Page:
Macquarie University
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Young thinkers without borders: critical consciousness, social justice and resistance : the experiences of young street children in Mumbai, India

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posted on 2022-03-28, 11:03 authored by Zinnia Mevawalla
It is theorised that power snakes its way through the veins of every society, imposing restrictions and freedoms in unequal measures upon those privileged and “othered”. Freire (1970) critiques “banking” systems of education which recycle power inequities in society, thereby raising the importance of oppressed groups resisting “naturalised” injustices and taken-for-granted assumptions through critical consciousness and a motivation for social justice. Early childhood development (ECD) is particularly relevant to this endeavour, given that institutionalisation and enculturation to ideologies have been shown to develop in the early years of life. Meanwhile, it is now widely accepted that experiences in the early years have lifelong effects on individuals and societies. Several analysts therefore suggest that ECD is a promising entry-point for social justice – particularly in low and middle-income (LAMI) contexts and with vulnerable or disadvantaged communities (Campbell et al., 2014; Heckman, Moon, Pinto, Savelyev, &Yavitz, 2010). This research investigates the lived experiences of critical consciousness and social justice in a cohort of young street children living in Mumbai, India. The study applies a critical pedagogy lens. Through this lens, critical consciousness and social justice are viewed as theoretical, pedagogical, cultural and ideological ways of thinking, being and doing. Critical consciousness in this study is defined as a process or way of thinking, which interrupts dominant or exclusive social and political powers, in order to achieve social justice. Social justice is defined as the struggle for transformation against unfairness, marginalisation, discrimination and oppression. The study was conducted over a six-month period with a group of ten street children, aged 3-8 years who attended a drop-in centre run by a non-government organisation (NGO). The study was informed by phenomenology and used the Mosaic approach to collect data with the young children. Data included observations, field notes, drawings, photographs and informal conversations. In this thesis, analyses based on resistance theory, and critical pedagogy focus on critical consciousness and social justice arising from children’s experiences of political and social oppression across several (micro and macro) contexts. The study shows that when children are motivated by social justice, but not critically conscious, their thoughts and behaviours assimilate to dominant ideologies (conformist resistance). However, when children are critically conscious and motivated by social justice, they show resistance to authoritarian figures in educational sites and on the streets. This resistance opens possibilities for transformation as children find alternative ways of solving problems, which reveals the emergence of a sense of social justice through dissent (transformative resistance). This thesis unpacks the ethical and political power relations underpinning resistance by highlighting how child participants demonstrated understandings of critical consciousness. It is argued that educators can support the emergence of socially just praxis in early childhood systems by building on children’s (resistant) agency. Particular attention is given to implications for research, pedagogy and educational praxis.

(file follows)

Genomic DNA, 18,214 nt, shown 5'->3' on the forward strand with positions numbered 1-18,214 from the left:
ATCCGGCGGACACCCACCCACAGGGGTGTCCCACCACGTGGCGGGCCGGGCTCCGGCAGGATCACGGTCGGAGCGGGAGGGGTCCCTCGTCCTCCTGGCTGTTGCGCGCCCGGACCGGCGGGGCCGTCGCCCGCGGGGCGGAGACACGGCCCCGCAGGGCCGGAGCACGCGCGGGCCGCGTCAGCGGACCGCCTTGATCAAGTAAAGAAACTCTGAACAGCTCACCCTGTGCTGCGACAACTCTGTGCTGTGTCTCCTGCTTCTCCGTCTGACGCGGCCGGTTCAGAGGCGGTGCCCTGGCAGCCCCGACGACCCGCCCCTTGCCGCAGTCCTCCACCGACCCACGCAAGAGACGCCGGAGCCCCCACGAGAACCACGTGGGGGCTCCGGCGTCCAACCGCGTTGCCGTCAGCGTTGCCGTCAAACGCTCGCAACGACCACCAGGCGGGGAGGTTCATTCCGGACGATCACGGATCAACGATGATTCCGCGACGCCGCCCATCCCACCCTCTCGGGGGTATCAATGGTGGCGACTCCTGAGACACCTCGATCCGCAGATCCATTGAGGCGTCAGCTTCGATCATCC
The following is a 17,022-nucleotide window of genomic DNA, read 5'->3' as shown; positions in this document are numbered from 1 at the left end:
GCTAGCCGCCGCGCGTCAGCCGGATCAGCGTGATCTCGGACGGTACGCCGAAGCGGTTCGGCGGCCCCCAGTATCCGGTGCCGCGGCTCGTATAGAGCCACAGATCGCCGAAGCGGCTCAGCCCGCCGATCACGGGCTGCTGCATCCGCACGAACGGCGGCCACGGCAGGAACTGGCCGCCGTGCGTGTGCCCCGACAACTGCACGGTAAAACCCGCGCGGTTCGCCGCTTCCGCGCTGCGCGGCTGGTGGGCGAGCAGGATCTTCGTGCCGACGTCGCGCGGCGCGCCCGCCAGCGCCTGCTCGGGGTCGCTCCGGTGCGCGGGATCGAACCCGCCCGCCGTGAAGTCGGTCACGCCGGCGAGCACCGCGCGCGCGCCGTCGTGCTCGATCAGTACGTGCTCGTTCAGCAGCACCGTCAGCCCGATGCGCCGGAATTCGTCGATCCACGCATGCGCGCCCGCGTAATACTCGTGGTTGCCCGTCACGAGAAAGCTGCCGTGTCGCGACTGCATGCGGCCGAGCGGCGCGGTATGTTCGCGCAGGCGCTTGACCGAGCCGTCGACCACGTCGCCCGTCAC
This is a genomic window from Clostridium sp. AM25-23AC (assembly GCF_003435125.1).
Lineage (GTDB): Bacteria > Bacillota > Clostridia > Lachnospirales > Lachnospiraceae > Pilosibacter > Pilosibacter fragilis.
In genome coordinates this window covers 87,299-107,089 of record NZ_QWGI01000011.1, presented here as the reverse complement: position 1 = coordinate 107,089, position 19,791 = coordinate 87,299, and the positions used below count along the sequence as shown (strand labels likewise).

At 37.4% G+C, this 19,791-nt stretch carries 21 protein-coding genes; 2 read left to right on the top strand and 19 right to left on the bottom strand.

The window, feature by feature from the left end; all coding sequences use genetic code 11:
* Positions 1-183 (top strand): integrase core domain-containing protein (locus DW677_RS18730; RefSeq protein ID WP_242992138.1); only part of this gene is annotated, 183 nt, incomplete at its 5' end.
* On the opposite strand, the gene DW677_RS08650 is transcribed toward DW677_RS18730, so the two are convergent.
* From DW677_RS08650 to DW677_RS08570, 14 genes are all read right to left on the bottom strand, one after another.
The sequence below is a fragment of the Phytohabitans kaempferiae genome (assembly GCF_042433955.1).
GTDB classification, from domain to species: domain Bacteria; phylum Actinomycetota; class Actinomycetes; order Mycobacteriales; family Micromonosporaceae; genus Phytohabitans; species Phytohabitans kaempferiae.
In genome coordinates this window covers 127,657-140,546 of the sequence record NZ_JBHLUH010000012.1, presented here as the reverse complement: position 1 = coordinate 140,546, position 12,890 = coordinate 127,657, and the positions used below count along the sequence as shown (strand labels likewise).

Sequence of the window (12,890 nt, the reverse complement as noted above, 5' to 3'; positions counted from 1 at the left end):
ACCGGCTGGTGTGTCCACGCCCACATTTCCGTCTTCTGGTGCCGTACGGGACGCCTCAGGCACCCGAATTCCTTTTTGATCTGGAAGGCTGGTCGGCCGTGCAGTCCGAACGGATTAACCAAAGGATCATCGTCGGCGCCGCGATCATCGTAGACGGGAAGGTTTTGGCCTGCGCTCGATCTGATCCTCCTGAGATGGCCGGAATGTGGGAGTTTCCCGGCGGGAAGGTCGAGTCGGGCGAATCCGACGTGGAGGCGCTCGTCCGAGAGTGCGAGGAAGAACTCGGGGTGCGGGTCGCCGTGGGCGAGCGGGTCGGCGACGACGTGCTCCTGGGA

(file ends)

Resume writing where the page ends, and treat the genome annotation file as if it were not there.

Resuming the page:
Table of Contents

Chapter 1. Introduction -- Chapter 2. Theoretical framework -- Chapter 3. Literature review -- Chapter 4. Methodology -- Chapter 5. Research context -- Chapter 6. Findings -- Chapter 7. Discussion and conclusion.


"Children and Families Research Centre, Institute of Early Childhood, Faculty of Human Sciences, Macquarie University" -- title page. Theoretical thesis. Bibliography: pages 405-437

Awarding Institution

Macquarie University

Degree Type

Thesis PhD


PhD, Macquarie University, Faculty of Human Sciences, Institute of Early Childhood

Department, Centre or School

Institute of Early Childhood

Year of Award


Principal Supervisor

Kathy Cologon

Additional Supervisor 1

Jacqueline Hayden

Additional Supervisor 2

Fay Hadley


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1 online resource (xix, 458 pages) colour illustrations

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